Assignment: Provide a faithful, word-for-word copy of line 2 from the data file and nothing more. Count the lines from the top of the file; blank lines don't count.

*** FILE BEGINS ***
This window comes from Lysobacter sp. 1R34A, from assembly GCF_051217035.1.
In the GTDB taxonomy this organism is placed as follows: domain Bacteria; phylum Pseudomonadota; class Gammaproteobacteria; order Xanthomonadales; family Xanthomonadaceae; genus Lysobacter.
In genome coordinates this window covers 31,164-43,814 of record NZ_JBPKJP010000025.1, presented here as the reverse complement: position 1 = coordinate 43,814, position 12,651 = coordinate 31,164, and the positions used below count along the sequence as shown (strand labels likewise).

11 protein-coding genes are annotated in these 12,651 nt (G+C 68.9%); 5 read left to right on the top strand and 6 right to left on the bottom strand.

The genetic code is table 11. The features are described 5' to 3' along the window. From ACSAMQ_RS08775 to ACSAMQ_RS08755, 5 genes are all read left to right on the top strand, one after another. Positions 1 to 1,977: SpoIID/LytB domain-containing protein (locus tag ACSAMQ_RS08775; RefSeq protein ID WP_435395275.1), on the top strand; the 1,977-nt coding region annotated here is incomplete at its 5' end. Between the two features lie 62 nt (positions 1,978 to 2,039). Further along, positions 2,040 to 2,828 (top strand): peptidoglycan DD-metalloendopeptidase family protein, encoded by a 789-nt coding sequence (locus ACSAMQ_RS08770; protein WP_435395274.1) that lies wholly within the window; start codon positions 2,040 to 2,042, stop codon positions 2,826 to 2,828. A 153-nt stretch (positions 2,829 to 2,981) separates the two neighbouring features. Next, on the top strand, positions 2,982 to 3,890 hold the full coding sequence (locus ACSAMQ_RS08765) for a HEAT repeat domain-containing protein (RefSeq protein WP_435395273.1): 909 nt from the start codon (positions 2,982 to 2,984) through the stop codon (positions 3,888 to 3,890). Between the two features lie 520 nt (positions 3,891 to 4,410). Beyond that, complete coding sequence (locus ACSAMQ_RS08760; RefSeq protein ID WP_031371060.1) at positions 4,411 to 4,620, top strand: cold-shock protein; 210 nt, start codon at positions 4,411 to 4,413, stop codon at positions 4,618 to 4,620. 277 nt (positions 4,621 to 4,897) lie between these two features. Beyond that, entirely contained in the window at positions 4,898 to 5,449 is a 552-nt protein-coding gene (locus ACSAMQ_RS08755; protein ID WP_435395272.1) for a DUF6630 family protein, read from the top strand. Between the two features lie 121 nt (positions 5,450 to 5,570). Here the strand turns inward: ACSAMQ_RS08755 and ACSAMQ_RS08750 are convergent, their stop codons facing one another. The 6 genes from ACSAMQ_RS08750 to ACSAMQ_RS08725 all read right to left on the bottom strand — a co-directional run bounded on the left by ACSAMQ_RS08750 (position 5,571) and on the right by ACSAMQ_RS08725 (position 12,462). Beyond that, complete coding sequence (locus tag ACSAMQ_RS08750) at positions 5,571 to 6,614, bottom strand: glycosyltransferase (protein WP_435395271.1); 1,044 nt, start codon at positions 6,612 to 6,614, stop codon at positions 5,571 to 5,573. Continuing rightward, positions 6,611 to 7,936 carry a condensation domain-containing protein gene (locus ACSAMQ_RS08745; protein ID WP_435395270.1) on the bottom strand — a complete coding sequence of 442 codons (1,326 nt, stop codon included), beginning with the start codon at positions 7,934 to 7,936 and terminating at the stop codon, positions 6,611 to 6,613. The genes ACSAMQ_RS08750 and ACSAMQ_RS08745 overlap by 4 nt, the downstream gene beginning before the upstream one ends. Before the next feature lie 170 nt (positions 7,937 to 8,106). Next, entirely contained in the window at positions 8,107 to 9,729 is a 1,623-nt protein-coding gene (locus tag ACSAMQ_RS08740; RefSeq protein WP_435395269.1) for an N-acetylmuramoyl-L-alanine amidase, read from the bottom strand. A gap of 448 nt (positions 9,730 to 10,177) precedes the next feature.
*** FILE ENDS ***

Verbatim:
In the GTDB taxonomy this organism is placed as follows: domain Bacteria; phylum Pseudomonadota; class Gammaproteobacteria; order Xanthomonadales; family Xanthomonadaceae; genus Lysobacter.